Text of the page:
EU and Republic of Ireland continue no-deal Brexit talks
The EU and the Republic of Ireland held talks over a potential no-deal Brexit today after the European Commission admitted no deal is looking more likely.
The talks relate to how the border between Northern Ireland and the Republic would be affected by such a scenario.
Theresa May confirmed that there were not yet enough votes for her deal but did hold talks with DUP leader Arlene Foster over the phone today.
The DUP said that their position on the deal remained unchanged.
With no deal the default option if May's deal is rejected and the UK refrain from extending Article 50 any further, the Commission said they were working "very closely" with Irish authorities.
In a press release today the Commission said: "As it is increasingly likely that the United Kingdom will leave the European Union without a deal on 12 April, the European Commission has today completed its no deal preparations."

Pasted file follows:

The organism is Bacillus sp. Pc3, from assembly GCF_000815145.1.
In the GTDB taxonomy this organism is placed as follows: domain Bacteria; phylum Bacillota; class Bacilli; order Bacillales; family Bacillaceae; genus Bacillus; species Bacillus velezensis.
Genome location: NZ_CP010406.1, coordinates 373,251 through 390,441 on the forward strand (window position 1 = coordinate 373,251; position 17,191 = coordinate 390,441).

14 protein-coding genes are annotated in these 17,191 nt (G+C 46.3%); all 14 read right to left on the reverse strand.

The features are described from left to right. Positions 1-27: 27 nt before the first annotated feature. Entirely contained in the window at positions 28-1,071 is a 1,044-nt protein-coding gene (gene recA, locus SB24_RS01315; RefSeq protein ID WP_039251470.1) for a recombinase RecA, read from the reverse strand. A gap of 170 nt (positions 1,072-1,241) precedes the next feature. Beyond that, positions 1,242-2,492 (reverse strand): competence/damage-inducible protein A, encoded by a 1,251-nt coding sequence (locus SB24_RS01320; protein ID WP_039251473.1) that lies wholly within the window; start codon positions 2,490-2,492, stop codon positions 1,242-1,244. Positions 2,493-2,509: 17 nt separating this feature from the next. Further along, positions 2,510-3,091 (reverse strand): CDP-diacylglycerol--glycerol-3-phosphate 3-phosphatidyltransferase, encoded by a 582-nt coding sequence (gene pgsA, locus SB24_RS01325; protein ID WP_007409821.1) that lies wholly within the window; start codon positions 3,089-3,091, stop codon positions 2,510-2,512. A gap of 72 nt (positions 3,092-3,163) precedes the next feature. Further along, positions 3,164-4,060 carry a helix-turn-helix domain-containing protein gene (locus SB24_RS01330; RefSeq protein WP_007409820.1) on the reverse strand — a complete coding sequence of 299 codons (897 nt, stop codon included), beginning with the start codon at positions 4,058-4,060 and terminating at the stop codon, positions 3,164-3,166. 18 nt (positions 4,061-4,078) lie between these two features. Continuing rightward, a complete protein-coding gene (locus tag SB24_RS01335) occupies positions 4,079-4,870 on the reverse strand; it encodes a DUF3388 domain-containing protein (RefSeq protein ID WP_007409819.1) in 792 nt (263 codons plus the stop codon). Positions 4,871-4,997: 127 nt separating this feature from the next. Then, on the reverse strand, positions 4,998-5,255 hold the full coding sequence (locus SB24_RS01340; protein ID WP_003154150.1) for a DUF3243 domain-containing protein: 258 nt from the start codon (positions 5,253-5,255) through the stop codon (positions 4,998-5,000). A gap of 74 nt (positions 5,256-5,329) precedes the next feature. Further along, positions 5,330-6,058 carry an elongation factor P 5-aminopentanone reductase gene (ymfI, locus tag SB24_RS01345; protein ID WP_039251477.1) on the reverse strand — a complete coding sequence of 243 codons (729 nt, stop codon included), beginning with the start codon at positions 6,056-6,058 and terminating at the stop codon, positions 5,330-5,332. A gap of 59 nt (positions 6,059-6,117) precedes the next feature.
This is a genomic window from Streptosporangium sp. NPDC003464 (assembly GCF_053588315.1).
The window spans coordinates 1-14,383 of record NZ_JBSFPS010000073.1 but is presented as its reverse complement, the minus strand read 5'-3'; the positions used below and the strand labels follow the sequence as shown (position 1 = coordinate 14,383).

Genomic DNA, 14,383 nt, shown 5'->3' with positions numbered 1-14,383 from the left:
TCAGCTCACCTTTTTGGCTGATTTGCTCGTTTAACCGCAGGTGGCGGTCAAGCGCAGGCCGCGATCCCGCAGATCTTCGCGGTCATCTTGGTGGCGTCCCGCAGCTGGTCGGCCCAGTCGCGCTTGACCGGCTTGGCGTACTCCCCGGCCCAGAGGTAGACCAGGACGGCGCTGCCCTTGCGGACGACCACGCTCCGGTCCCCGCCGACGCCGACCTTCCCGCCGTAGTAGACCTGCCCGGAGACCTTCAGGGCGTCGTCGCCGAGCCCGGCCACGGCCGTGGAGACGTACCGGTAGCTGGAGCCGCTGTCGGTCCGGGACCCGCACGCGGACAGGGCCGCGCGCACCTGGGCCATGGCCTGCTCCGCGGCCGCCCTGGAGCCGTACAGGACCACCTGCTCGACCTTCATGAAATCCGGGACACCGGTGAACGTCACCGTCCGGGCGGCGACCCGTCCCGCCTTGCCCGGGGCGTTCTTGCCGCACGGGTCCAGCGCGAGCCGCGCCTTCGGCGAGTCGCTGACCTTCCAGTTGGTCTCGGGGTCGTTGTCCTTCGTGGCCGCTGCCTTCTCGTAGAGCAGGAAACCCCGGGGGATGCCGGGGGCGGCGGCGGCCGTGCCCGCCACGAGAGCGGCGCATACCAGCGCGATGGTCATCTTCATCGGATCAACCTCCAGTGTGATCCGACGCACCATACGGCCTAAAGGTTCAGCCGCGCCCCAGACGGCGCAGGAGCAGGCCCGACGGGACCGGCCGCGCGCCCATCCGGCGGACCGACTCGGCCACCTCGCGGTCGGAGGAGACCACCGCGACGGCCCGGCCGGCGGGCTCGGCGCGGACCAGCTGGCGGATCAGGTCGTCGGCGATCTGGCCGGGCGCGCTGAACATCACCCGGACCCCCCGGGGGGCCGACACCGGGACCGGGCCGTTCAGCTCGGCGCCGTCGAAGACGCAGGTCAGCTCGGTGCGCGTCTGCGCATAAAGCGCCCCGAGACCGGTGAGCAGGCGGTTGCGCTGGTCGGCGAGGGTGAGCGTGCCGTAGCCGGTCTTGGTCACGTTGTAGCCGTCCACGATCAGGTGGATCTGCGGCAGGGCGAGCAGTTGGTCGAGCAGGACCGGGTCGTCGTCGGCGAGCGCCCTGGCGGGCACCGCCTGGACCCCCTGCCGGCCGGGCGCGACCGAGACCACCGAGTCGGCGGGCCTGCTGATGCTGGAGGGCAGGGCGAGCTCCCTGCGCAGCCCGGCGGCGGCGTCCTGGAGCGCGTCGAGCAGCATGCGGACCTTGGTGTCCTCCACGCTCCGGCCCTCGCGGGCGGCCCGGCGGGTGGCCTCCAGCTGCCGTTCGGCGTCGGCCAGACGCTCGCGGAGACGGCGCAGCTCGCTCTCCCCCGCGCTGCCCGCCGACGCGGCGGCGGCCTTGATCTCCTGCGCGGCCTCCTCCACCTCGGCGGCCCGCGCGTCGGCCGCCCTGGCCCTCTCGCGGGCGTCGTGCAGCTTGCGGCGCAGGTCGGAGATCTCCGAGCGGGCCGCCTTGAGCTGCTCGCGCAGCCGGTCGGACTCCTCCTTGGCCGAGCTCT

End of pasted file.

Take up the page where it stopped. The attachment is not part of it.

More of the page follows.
Referring to a potential no deal scenario, a spokesperson said: "Both sides would need to take unilateral and temporary measures to protect legitimate trade, consumers and public health.
"The commission is ready to make additional resources available to Ireland, technical and financial, to address any additional challenges."
The prime minister will continue in her attempts to hold a third meaningful vote on her deal this week.
She also encouraged Conservative MPs to vote against an amendment that calls for a series of indicative votes on potential alternatives to May's deal.
"No government could give a blank cheque to commit to an outcome without knowing what it is," she said.